2019 was an eventful year, but it may turn out to be most memorable for what didn’t happen. Audiovisual works – movies, TV programs, and video games – are often set in an unspecified future with flying cars and everyone wearing matching jumpsuits, but some works put a specific date to their visions for a future present. Many are still set far out into the future, such as Logan’s Run (set in 2274) and Zardoz (set in 2293), so we don’t know how accurate their predictions will be. (One hopes, not very, since I’m over 30 and don’t own a gun, respectively.)
According to Wikipedia’s “List of stories set in a future now past,” works that predict a specific future look ahead an average of 18 years. As it turns out, many of these predictive works were set in a future 2019, which is concerning given that most of them are post-apocalyptic, or at the very least dystopian. But now that 2019 has come to a close and we’ve survived the RompHim (a romper for men, which brings us one step closer to matching jumpsuits if not flying cars) and goat shoes (they’re a thing, look them up), we can look back at these creative predictions and see how well (or poorly) they envisioned the future that we just lived.
We missed out on the WWIII that Akira (1982) predicted, but the 2020 Summer Olympics will be held in Tokyo. (Technically, still a future prediction, but I think we can safely count that one as accurate.) The Running Man (1987) predicted the US would suffer an economic collapse in 2017 followed by a totalitarian government takeover and an unhealthy obsession with reality TV programs. They missed the date, but it may still be too soon to judge the final outcome. Reality TV games aren’t played to the death (yet), but given that Love Island (2015—) is a thing, we may not be too far off, after all.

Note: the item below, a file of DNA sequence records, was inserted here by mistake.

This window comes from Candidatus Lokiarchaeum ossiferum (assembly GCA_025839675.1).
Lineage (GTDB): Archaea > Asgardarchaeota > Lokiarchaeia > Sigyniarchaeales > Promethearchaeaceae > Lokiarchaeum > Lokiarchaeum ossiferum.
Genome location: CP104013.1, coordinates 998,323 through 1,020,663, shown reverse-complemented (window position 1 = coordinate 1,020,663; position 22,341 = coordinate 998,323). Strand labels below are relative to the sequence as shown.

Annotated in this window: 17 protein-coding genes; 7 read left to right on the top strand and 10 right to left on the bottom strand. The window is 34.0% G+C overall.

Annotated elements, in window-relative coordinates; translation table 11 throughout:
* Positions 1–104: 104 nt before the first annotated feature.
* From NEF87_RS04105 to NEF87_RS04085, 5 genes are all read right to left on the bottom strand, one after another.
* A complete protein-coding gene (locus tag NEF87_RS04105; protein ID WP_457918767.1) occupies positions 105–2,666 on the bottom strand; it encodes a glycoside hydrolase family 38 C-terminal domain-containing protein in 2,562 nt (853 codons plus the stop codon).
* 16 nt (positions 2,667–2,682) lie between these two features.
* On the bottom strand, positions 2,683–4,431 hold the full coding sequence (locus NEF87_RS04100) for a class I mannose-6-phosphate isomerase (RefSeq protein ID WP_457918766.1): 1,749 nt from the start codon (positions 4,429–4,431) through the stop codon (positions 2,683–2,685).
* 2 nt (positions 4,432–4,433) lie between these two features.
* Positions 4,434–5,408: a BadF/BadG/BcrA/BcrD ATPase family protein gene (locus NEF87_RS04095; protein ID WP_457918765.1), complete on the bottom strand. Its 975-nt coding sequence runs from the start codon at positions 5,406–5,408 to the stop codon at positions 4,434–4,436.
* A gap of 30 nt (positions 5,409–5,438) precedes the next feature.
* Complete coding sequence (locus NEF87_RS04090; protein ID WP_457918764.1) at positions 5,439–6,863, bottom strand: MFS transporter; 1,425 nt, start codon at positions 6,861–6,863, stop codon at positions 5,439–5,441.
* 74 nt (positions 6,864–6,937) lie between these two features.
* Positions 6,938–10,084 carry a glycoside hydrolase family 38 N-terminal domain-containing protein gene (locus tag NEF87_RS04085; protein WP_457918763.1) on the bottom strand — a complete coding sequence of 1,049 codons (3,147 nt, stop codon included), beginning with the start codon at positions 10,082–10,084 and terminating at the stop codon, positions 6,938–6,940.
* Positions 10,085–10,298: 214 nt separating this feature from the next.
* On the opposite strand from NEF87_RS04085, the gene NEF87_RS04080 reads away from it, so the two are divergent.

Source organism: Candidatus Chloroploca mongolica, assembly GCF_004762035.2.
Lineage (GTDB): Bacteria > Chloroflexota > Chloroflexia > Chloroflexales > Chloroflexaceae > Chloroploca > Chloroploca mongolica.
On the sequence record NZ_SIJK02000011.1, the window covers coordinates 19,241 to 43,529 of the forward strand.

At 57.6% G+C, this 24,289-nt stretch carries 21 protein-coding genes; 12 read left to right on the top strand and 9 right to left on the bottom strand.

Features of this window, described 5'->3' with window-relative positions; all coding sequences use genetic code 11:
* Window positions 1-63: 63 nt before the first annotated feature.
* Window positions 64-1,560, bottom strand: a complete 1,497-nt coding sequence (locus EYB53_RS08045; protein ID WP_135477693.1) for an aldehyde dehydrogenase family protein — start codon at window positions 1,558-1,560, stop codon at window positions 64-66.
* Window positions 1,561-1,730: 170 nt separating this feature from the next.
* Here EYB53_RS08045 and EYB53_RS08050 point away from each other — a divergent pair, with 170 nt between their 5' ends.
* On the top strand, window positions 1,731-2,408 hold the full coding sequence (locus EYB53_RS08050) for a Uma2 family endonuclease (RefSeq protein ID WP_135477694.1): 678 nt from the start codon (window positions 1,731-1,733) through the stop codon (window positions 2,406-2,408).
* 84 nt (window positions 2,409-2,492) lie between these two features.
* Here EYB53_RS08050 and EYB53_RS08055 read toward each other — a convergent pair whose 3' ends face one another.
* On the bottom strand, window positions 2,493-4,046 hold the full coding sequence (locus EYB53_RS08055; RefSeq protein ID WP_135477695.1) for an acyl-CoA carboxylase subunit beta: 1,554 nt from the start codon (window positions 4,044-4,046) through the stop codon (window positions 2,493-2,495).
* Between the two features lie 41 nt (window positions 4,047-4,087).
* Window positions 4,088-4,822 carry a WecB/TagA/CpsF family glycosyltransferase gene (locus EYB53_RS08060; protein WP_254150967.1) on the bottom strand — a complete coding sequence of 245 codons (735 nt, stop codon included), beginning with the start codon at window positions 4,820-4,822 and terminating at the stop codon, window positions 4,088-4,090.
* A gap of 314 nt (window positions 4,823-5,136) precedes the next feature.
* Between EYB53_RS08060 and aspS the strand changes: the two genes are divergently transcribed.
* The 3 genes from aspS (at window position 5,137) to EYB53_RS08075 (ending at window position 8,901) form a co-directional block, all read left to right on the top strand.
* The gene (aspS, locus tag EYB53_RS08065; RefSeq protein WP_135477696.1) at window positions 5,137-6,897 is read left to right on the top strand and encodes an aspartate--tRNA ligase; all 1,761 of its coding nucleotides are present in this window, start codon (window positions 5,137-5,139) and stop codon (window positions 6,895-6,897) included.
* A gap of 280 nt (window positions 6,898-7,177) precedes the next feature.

In 2018, Rotten Tomatoes took a look ahead at cinematic predictions for 2019 so we could track how many of them came to be, including human cloning, hover cars, a vampire apocalypse (leading to a critical shortage of fresh blood), global climatic disaster, and noodle joints on every street corner. (Those last two came surprisingly close, but still count as a miss.) While we remain some way from human cloning, creating clones to harvest their organs per The Island (2005) is at least theoretically possible in China where a 1984 law allows taking organs from executed prisoners, so there’s that. Meanwhile, replicants from Blade Runner (1982) aren’t replacing humans in the workplace, but robots and AI are, so we can count that one as a near miss.
So, while winter nights remain long in the northern hemisphere and summer break is winding to a close in Australia, we invite you to make a bowl of popcorn and sit down with these shows (or grab a 2 liter bottle of Mtn Dew and play these games) to see how far from the mark they actually are. As you do this, keep in mind that while 2019 was in Wikipedia’s top ten for the most popular years to predict in a movie, TV show, or video game, 2020 is far and away the most popular future time, with 2½ as many entries as 2019, so we have a lot to look forward to (or not) in the coming year.
Audiovisual Works that Predicted 2019